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Portland Water Bureau

From forest to faucet, we deliver the best drinking water in the world.

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It's a Woman's World

By Jaymee Cuti

The Portland Water Bureau is celebrating Women’s History Month by recognizing the women on our staff who have made a mark on their chosen profession through hard work and talent. We share with you a series of stories about women in the STEM (Science, Technology, Engineering and Mathematics) field who embody that achievement. We tip our hat to your achievements, and to all of the dedicated women who work to provide Portland with clean, safe and high-quality drinking water.

Kimberly Gupta
Senior Engineer, Portland Water Bureau

What is your role at the Water Bureau?
As a senior engineer, I lead the Water Quality Monitoring and Optimization Section in the Water Quality Group (Operations Division). My group's mission is to monitor and improve water quality throughout the distribution system.

How long have you worked in this field?
I have been in the drinking water industry for over 13 years.  After receiving my Master's in Civil Engineering, I worked at the East Bay Municipal Utility District, a large drinking water utility in California, for approximately 8 years.  I left EBMUD to come work for the Portland Water Bureau, where I have been for the past 5.5 years.

Who has been your greatest professional inspiration?
My parents. They instilled in me at a very young age a belief that I could do anything I put my mind to, and that even though I was a girl, I could love math and science. In terms of what initially inspired me to go into water, I remember right after the Exxon Valdez spill in 1989 thinking to myself that I wanted to clean up water when I grew up. That or be an astronaut. I ended up being afraid of heights so water it was!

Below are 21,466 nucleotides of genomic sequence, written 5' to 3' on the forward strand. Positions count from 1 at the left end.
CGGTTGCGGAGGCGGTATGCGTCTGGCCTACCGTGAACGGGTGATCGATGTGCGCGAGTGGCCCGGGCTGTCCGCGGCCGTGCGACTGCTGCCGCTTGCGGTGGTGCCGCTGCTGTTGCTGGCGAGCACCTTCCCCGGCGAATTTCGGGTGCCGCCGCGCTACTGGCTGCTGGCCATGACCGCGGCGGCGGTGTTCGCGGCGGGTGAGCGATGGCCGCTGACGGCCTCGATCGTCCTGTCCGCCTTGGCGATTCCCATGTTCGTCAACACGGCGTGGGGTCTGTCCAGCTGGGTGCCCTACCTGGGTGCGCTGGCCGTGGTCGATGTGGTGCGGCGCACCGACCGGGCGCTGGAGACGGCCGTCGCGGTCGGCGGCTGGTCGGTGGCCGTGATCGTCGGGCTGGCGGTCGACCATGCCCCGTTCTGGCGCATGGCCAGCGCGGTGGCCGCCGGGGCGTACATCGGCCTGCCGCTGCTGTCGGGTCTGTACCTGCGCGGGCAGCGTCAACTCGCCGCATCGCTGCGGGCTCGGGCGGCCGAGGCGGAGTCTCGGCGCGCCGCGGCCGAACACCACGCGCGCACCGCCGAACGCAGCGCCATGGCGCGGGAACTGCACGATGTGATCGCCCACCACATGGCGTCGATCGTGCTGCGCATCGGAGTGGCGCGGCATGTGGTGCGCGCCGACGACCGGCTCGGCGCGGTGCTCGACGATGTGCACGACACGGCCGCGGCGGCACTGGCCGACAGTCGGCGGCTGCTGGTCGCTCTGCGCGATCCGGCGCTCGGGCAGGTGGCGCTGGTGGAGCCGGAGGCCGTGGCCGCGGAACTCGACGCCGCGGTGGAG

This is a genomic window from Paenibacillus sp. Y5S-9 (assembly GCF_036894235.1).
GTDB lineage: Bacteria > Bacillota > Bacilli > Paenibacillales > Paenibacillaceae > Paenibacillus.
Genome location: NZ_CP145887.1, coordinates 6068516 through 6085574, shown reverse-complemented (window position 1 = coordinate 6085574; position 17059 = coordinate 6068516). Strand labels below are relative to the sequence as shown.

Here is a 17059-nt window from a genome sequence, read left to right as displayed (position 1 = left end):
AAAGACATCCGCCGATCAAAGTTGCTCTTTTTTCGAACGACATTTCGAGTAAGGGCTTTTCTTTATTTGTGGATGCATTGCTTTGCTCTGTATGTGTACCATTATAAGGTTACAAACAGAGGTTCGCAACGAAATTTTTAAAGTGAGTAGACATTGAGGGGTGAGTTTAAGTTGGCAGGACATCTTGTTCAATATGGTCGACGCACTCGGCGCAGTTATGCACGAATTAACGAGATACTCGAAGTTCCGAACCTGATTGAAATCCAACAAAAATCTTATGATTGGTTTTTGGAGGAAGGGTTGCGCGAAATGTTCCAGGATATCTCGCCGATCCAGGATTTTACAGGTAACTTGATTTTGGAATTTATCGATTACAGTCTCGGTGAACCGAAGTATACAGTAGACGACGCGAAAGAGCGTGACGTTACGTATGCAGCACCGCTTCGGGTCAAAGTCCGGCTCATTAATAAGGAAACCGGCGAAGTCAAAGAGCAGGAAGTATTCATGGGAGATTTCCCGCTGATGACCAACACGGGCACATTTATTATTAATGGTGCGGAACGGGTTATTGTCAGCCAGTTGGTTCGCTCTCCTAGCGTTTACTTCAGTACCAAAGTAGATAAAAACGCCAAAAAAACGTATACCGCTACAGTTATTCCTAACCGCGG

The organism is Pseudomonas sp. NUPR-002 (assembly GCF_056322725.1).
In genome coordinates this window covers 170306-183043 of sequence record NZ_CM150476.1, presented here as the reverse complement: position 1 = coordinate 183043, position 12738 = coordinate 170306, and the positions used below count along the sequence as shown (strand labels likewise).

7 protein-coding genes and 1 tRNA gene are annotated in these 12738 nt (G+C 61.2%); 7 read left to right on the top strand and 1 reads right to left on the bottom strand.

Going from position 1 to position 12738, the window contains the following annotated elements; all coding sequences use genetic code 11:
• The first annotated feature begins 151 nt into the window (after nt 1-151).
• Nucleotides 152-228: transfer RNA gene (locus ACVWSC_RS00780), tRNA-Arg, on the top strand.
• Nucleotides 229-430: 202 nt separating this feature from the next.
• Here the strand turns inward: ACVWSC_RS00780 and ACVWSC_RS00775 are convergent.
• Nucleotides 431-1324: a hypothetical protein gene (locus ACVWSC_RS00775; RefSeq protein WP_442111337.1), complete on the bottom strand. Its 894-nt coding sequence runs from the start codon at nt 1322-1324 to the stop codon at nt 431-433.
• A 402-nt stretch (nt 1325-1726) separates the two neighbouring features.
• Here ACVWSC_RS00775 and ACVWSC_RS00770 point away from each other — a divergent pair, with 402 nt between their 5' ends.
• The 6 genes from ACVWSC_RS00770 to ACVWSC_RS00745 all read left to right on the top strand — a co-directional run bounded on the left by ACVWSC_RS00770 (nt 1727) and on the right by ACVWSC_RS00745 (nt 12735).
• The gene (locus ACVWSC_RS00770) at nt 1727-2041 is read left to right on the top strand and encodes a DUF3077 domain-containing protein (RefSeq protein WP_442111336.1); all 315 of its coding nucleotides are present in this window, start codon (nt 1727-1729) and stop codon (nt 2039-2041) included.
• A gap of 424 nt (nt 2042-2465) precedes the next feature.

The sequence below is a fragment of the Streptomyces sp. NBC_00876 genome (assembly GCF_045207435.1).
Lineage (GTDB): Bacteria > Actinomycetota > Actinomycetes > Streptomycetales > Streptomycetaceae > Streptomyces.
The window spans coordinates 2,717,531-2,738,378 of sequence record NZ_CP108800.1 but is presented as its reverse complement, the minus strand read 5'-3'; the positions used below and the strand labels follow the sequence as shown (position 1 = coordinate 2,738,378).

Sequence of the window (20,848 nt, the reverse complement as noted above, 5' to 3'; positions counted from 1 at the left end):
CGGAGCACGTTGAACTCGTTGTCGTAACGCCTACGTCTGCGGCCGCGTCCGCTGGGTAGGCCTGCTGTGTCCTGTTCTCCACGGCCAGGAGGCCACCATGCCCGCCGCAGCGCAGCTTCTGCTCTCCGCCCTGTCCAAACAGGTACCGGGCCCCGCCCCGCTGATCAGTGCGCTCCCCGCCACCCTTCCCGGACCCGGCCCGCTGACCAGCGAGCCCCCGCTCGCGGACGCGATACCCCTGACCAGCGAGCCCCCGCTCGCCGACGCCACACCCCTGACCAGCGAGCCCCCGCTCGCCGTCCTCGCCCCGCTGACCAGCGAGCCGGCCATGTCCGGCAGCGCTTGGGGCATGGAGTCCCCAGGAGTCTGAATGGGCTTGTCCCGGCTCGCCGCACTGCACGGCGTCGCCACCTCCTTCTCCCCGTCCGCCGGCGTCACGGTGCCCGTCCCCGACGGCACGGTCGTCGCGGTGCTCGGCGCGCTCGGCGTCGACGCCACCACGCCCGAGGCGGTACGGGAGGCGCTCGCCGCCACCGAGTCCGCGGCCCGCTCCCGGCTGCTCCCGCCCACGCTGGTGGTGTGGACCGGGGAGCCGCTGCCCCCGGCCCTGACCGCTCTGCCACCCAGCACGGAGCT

What advice would you offer to someone starting out in your field?
Be respectful of others regardless of their position, and always be open to learning.

What does it mean to you to be a woman in your field?
When I was hired at my first job, I was one of two engineers who were women in our division (out of a group of about 30).  Later, when I was working on water projects in developing countries, the locals were always shocked that a woman (me) was leading a team of engineers.  These experiences just made me want to work harder to be seen as a great engineer, not just a great woman engineer.  My work is very important to me, so it means a great deal to me personally to be a woman in what was traditionally a male dominated field.       

What else do you want to share about yourself and your work?
I think that everyone should have access to clean drinking water, so over the years I have devoted quite a bit of my free time to water related projects. I volunteered for over 5 years with Engineers Without Borders, where I led teams that designed and built water supply, treatment, and distribution system projects in India and Fiji. Currently, I am the Vice-Chair of the National Inorganics Research Committee, and our work is devoted to education and furthering research in regards to inorganic compounds, such as metals, in drinking water. I am also quite passionate about voter education and issues related to women's rights, and I served on the Board of the League of Women Voters in San Francisco for over two years working on these specific issues. In my down time, I enjoy traveling and spending time with my family and two raucous dogs.

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Spam Prevention In the Pacific Northwest, what state is Portland in?